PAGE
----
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First-Day Jitters : Troubled School District Braces for the Worst, but Calm Prevails

September 12, 1993|HOWARD BLUME | TIMES STAFF WRITER

COMPTON — No one knew what to expect when Compton's schools opened last week after a summer of discontent. The district's ongoing budget crisis led to layoffs, salary reductions, an emergency state loan and a state takeover. Unhappiness over these events prompted allegations of racism against the state Administration and threats of litigation, protests, student boycotts and violence.

When the bell rang Wednesday, however, nearly everyone put anger, grievances and uncertainty aside--for the moment at least.

It was essentially school business as usual despite reassignments that put a different principal at every high school, most middle schools and some elementary schools. Parents gratefully released energetic children into elementary schools, where principals hugged returning pupils. Students filed quietly into partially renovated middle schools.

The school police force, smaller because of layoffs, efficiently patrolled calm campuses. A smaller number clerks and secretaries gamely answered phones and managed offices.

Administrators still faced problems, including last-minute vandalism, first day of school confusion and a shortage of teachers and crossing guards.

Overall, state-appointed Administrator Stanley G. Oswalt said, he was delighted.

"The students were in the classrooms; the schools were organized, learning was taking place," Oswalt said. He and other top administrators spent much of the day visiting schools.

"I was impressed by the work of the principals," he said. "We had an excellent opening of school."

Critics of Oswalt and the state takeover were reluctant to give him credit.

"No thanks to him the schools opened smoothly," said Amen Rahh, Oswalt's most outspoken critic on the school board. "It's thanks to the hard work of seasoned, veteran administrators and faculty and staff that have been opening schools since we had a Compton school district."

The district did have to cope with vandalism.

Maintenance crews hustled Wednesday to make repairs at Willowbrook Middle School, where vandals broke into the library and spread graffiti throughout the school. The damage occurred just after the staff worked into the Labor Day weekend repainting murals and replacing damaged floor and ceiling tiles. Other schools also have suffered recent repeated vandalism.

At Willowbrook, the smell of fresh paint permeated the school Wednesday. Plywood covered several windows and at least one door. Officials said they hope to repair damage from vandalism more quickly than in past years.

"There's no more graffiti here," said Principal Melonka Renaldo-Turner, reviewing the touch-up work. Interspersed between the murals were messages such as "Enter to learn."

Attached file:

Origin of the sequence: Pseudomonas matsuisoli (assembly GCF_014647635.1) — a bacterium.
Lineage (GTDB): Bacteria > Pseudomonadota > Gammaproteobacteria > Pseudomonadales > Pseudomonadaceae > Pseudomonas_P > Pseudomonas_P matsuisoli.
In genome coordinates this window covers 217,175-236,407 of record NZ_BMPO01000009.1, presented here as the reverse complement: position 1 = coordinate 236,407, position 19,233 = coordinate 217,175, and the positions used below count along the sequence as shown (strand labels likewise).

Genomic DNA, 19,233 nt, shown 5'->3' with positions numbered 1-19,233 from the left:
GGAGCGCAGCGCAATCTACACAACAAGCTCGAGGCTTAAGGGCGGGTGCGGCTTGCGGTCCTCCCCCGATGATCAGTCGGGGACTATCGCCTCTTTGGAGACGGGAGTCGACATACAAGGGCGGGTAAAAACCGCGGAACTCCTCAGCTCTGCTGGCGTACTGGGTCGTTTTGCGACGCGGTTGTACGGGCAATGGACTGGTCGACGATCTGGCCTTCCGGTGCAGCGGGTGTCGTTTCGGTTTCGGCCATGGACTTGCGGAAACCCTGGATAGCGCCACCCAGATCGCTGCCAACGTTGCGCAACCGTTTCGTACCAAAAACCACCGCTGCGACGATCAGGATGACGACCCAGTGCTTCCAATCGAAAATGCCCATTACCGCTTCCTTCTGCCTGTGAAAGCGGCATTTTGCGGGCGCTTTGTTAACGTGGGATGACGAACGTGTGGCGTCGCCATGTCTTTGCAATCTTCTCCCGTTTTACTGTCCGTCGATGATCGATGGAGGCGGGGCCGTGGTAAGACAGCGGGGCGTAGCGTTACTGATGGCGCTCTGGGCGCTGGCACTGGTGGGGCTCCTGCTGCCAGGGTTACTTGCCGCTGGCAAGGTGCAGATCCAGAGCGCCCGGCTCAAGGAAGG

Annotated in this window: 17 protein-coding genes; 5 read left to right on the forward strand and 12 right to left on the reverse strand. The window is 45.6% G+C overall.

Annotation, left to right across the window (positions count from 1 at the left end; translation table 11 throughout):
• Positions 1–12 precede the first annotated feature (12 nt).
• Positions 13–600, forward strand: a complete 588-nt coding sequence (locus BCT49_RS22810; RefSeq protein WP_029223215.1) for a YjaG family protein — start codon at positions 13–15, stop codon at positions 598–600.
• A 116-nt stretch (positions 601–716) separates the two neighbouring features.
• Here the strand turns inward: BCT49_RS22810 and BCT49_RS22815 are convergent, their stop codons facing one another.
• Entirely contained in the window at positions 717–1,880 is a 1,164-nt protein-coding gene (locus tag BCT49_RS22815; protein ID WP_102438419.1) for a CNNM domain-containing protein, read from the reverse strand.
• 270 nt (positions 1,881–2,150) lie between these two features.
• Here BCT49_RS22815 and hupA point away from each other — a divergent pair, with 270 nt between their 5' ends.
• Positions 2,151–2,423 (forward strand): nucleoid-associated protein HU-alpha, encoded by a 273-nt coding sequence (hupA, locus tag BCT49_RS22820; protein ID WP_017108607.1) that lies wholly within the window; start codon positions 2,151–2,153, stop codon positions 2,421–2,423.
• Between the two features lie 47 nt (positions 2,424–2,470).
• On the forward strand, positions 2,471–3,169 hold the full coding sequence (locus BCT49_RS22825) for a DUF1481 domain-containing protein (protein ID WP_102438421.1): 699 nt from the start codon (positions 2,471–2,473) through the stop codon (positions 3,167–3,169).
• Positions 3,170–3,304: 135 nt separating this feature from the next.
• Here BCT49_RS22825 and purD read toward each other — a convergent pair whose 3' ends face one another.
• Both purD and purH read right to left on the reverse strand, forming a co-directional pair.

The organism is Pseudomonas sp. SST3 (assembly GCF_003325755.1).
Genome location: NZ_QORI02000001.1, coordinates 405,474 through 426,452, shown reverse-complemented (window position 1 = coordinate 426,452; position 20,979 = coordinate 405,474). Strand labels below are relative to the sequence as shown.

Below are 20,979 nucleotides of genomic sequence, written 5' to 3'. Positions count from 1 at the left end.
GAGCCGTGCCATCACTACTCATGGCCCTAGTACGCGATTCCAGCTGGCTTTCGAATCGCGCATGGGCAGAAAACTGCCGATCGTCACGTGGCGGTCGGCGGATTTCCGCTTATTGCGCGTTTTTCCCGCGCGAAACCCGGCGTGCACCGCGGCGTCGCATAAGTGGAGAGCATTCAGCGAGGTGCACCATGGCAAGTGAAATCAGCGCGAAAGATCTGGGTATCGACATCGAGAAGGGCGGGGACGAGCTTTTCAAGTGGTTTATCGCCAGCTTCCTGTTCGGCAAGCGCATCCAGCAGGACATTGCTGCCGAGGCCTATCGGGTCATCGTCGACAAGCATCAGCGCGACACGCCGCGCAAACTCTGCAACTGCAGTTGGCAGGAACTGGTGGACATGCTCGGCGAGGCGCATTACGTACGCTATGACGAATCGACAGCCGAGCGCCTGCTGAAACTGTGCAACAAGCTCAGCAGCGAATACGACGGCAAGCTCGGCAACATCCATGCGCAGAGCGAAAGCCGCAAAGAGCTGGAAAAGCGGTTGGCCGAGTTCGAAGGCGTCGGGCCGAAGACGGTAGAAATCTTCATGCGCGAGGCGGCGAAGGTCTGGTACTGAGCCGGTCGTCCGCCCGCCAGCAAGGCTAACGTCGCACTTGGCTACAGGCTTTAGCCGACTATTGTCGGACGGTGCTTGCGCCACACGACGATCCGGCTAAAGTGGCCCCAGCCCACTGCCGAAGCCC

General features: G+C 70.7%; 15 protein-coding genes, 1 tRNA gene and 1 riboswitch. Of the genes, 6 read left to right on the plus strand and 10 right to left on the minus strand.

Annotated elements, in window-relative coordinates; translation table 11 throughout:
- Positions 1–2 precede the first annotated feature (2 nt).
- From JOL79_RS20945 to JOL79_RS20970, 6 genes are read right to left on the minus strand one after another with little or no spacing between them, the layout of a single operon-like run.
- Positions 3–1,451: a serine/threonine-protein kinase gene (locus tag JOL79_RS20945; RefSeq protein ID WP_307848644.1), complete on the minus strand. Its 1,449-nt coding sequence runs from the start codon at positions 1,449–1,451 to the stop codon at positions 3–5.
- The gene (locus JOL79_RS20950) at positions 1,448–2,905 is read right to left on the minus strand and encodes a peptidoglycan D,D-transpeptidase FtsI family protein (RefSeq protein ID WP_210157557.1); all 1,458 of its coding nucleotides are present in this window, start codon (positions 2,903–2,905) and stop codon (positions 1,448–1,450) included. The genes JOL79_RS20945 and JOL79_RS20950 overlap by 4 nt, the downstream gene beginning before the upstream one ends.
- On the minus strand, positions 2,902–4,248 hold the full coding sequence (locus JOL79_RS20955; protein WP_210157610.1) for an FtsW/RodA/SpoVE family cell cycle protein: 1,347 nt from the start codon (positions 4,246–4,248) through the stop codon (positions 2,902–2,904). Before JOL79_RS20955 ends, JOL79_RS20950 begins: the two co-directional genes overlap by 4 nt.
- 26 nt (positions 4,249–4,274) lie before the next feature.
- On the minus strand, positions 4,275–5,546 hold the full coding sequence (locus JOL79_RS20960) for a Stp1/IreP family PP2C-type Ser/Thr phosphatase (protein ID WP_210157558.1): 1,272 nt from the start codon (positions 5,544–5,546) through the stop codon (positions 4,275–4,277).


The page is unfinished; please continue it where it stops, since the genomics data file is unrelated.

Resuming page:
At Whaley Middle School, a wall of graffiti was virtually still drying as Acting Supt. Harold L. Cebrun arrived for an opening-day inspection.

"It's a battle we fight everyday," said Cebrun, who preferred to talk about improvements at the school.

Last year, Whaley became symbolic of the district's struggle to overcome crippling internal and external problems. Students and parents led protests over unusable bathrooms and locker rooms, and shortages of books and athletic equipment. Many students complained of poor teaching. Some parents said they felt unwelcome at the school.

"There used to be kids running around everywhere here," Cebrun said. "There's no kids outside (of classes) today. What a difference. I'm seeing order here that I've never seen."

Administrators at Whaley and other schools were grappling with a shortage of teachers.

New Whaley Principal W. Charles Littles had to use substitutes in four classes. District recruiters are looking to hire about two dozen teachers to replace instructors who retired or resigned. Proposed teacher salary cuts and uncertainty over the school system's future probably led to defections, said Personnel Services Manager Jack E. Killian.

As in past years, more than 300 of the district's 1,500 teachers are only partially trained and work on temporary contracts. The school system remains short of bilingual teachers to serve Spanish-speaking students.

Middle school libraries are closed due to budget cuts, a heartbreaking consequence of last year's estimated $19.6-million deficit, Oswalt said.

About a third of the district's crossing guards unexpectedly failed to show up Wednesday and Thursday morning. For safety reasons, Oswalt had authorized the district to pay for these guards after county supervisors voted to discontinue funding. Oswalt said the problem was corrected by Thursday afternoon.

Katheryn McFarland walked her foster children through an untended crosswalk near Carver Elementary on Wednesday morning. Vehicles struck two Carver children at the crosswalk last year, officials said.

A warm opening-day reception and a hot breakfast awaited Carver students and parents. Principal Ann Cooper dispensed directions and bearhugs.

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